There is a plethora of ways to build a Zoo strategy. Just look at the Top 8 of Pro Tour Austin and you’ll see four completely distinct takes on the archetype, though some of those cards are no longer legal. That just means we get to start fresh! I would assume that the starting points are Counter Cat, Big Zoo, and Domain Zoo. If you want to get a little saucier, you could play Viashino Slaughtermaster, Boros Swiftblade, and/or Fencing Ace with Might of Alara and Ghor-Clan Rampager. Boros Charm fits nicely, and Tribal Flames plus Lightning Bolt are natural inclusions as well.
If Zoo variants start popping up as they have in the past, then the top of the dog pile has historically been the “biggest.” There’s a balance that must be struck between still being lean and aggressive enough to get underneath the slower archetypes while being bigger than the other Zoo decks. As for going bigger in today’s Modern, Noble Hierarch has increased in value now that it is no longer completely outclassed, and Knight of the Reliquary power is no longer being sapped. With those extra stand-ins for mana sources, Boom // Bust may be worth revisiting even without its cascade combo comrade Bloodbraid Elf. The most powerful sequence is as follows:
Turn 1: Noble Hierarch off of Stomping Ground.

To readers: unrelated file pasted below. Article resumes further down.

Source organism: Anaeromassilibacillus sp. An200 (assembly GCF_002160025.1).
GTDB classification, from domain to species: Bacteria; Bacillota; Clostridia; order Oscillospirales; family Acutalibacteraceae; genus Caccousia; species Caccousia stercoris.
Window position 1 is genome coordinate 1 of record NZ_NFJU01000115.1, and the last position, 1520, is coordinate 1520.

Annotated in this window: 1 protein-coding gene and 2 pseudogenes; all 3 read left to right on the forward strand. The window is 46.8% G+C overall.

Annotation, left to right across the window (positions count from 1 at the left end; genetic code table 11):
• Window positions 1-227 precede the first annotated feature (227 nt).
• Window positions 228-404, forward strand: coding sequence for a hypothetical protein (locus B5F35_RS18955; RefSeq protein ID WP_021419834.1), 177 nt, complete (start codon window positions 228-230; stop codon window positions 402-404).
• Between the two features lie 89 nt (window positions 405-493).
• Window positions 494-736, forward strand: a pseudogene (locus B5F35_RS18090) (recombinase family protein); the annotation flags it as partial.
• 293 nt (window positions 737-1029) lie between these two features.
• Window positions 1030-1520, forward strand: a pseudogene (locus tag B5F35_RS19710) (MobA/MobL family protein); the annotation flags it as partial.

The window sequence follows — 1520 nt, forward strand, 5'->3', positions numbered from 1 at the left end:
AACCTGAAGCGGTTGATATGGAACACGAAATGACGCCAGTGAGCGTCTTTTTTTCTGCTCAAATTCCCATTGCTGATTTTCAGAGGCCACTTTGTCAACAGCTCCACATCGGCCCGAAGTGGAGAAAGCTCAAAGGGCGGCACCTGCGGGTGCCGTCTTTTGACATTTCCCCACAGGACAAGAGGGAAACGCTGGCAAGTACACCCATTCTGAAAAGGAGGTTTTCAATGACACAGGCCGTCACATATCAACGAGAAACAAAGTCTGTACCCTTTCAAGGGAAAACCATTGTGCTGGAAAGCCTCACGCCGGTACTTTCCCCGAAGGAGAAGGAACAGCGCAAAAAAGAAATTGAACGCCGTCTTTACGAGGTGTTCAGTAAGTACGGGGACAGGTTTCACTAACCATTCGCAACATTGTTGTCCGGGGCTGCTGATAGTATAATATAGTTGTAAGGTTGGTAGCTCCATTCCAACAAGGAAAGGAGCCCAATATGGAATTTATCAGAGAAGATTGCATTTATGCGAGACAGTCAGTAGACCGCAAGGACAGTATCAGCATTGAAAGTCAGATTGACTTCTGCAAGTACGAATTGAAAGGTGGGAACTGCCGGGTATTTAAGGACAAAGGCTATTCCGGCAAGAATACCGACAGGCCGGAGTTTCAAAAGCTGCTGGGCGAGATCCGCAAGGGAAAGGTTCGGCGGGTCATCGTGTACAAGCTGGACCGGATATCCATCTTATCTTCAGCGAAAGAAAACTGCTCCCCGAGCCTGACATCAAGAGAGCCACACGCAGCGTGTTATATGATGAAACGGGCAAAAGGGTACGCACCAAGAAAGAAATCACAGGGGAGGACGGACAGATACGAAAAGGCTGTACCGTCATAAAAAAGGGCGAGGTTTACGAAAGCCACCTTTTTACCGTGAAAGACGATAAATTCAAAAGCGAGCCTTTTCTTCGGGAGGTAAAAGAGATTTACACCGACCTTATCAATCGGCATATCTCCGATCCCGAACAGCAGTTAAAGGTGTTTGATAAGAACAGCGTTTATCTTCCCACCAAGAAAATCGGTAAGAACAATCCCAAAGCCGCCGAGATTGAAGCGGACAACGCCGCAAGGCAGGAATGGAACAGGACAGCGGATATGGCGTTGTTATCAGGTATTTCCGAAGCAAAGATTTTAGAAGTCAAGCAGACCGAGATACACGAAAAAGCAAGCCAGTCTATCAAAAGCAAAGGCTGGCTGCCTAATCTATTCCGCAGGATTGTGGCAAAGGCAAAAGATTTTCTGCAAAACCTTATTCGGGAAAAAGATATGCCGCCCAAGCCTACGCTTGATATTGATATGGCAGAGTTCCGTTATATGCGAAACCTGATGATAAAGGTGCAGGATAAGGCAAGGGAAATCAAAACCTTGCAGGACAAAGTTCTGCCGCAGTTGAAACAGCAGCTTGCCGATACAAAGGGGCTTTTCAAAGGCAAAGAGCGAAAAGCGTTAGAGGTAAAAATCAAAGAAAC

Turn 2: Fetch land, Boom targeting their land and your fetch, which you crack in response by maintaining priority.
You can also target a Forest or Plains of your own, sacrificing it in response to Knight of the Reliquary. And you can use both forms of acceleration to turbo Armageddon, leaving you with a huge Knight (though a tiny kitty).
However you want to build it, Zoo in some form will have a presence going forward. At minimum, as a stand-in until the metagame shakes out. I have a hunch that down the line the format will prove too hostile for a typical Zoo shell, but that’s a discussion for another day.
For those who didn’t play during its debut, Bitterblossom is the Pack Rat of its day, a one-card game plan that kills quickly if played early, creates inevitability if played late, and is difficult to interact with. Both even follow a Thoughtseize in a nut draw! The question is how it will play out in a format with a deeper card pool. I will say that there is a pretty cool tension between Abrupt Decay being the most natural factor to keep Bitterblossom in check and Deathrite Shaman having been the backbone of Abrupt Decay strategies. It will be pretty interesting to see how that ends up playing out.
It goes without saying that the release of Bitterblossom into the format will likely bring Faeries back with it. However, I doubt the new iteration will be the same as the Faeries of old. What will the new face of Fae look like?
(Aside: If you like Faeries of old, I recently played a grudge match against our very own Cedric Phillips with Pro Tour Kyoto era Standard Faeries against his Top 8 deck of that very tournament. We both streamed our respective sides of the match, and you can find the recording of mine here. Warning: Adult Language and Kithkin Violence.)
For starters, certain cards of the old decks have gone down in value significantly. Mistbind Clique for one seems far less impressive in a format where everything is much cheaper, instant speed, or both. Scion of Oona also seems a bit too low impact for today’s Modern.